The upcoming New Year should be cause for celebration. But for many families in our area, the approaching New Year comes with difficulty. As we reported a few weeks ago Social Services of Oneida County announced big child care cuts. Those living just above the 100% percent poverty line will stop receiving funding for daycare January 1st.
Denise Asencio is an employee of the Thea Bowman House, a child care service in Utica, where many of the children receive child care subsidies from the county. She is also a single mother of three. She has one child who will no longer receive the child care he needs because of the cuts. "I'm living at the poverty level I don't understand why I can't get this help," says Asencio, "for the families who are still struggling and trying to get our children to be more, to not have the same history that we have had, I have had in my past is just very difficult."
Her older children will now have to take care of her youngest son, giving up their own after school activities. Since we last brought you this story, Jane Domingue of the Thea Bowman House says some of the funding has been restored, sparing a few more families. But for many, like Asencio, the money isn't there. But Congressman Richard Hanna says there is an option. "The state has the option of allocating, and it's not pretty, up to 30% of the money that goes towards food, to re-allocate it for day care."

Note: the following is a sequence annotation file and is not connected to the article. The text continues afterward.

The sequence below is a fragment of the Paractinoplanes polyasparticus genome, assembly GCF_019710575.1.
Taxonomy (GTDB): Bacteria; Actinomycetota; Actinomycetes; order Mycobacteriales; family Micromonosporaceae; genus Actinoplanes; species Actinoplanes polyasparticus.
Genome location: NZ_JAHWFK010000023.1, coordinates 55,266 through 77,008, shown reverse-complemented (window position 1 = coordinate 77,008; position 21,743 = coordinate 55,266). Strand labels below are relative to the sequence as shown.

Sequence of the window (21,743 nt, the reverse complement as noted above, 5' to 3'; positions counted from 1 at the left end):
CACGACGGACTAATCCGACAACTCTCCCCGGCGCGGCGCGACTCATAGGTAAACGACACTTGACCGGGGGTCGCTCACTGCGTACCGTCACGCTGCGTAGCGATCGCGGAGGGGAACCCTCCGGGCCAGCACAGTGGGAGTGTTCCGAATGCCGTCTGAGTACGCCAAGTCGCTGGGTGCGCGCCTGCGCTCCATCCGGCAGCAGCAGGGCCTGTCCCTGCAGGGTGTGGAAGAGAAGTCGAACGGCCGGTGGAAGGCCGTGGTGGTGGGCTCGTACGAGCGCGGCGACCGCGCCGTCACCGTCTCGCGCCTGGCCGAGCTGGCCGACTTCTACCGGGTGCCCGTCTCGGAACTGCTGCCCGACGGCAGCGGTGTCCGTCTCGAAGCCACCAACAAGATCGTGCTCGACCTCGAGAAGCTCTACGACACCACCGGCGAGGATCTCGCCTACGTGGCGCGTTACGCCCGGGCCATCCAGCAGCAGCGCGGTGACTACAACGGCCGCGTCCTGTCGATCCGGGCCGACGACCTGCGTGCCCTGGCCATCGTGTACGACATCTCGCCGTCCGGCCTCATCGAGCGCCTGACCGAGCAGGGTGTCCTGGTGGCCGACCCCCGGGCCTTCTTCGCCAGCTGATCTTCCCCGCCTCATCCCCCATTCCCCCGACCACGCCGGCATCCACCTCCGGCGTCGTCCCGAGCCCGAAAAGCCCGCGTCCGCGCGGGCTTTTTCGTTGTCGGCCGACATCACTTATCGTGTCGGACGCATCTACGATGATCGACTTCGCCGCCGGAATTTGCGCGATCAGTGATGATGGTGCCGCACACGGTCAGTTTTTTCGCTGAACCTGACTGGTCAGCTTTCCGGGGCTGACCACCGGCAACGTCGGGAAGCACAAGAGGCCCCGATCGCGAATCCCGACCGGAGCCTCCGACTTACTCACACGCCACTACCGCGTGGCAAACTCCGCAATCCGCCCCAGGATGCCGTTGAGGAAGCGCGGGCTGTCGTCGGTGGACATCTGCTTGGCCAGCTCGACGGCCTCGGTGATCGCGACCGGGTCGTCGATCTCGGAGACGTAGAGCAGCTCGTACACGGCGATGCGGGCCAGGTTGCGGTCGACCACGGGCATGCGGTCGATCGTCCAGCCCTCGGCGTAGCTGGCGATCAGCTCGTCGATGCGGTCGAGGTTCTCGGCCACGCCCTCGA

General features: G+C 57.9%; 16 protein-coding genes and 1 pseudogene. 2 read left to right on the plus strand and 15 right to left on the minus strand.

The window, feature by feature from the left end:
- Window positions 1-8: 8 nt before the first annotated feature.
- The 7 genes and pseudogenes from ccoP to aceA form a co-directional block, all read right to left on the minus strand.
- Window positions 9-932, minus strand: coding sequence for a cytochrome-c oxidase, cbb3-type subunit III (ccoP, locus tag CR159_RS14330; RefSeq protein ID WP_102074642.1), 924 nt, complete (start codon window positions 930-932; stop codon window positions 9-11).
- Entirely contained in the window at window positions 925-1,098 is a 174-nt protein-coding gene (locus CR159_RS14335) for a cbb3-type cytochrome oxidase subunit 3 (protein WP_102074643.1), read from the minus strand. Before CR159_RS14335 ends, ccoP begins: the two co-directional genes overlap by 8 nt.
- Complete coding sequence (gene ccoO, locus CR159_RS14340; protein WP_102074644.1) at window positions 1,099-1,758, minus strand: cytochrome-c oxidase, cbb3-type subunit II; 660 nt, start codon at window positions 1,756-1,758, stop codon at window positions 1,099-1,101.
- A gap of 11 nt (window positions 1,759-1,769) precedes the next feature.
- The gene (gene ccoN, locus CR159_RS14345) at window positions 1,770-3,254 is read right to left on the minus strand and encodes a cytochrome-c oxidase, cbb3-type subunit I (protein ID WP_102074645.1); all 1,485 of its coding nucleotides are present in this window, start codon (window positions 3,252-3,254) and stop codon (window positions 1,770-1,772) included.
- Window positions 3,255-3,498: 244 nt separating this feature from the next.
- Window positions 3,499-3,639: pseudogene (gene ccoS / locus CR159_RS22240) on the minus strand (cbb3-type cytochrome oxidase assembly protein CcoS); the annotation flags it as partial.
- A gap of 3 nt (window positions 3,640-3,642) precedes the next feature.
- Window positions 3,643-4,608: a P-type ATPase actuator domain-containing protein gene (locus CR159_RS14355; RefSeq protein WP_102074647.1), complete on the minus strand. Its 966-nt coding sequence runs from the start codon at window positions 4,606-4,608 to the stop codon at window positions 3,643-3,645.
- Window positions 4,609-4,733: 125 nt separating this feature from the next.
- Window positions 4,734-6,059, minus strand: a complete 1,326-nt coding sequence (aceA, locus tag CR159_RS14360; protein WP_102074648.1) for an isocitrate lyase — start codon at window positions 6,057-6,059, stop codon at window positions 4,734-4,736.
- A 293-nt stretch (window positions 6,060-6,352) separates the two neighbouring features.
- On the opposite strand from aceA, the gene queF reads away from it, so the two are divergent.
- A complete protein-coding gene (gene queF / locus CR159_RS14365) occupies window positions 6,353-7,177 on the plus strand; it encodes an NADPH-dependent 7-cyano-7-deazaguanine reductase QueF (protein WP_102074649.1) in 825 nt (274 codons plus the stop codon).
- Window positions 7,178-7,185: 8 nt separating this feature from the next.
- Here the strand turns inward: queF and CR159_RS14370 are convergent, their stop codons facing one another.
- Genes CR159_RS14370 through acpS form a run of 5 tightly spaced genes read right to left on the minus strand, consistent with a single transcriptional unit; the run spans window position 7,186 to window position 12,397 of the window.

Despite the fact that some of the funds have been restored, and more could come in the future, come January 1st, there will be many families without child care services. And Asencio says her children along with so many others will truly suffer without having an environment, like the Thea Bowman House, to grow and learn in.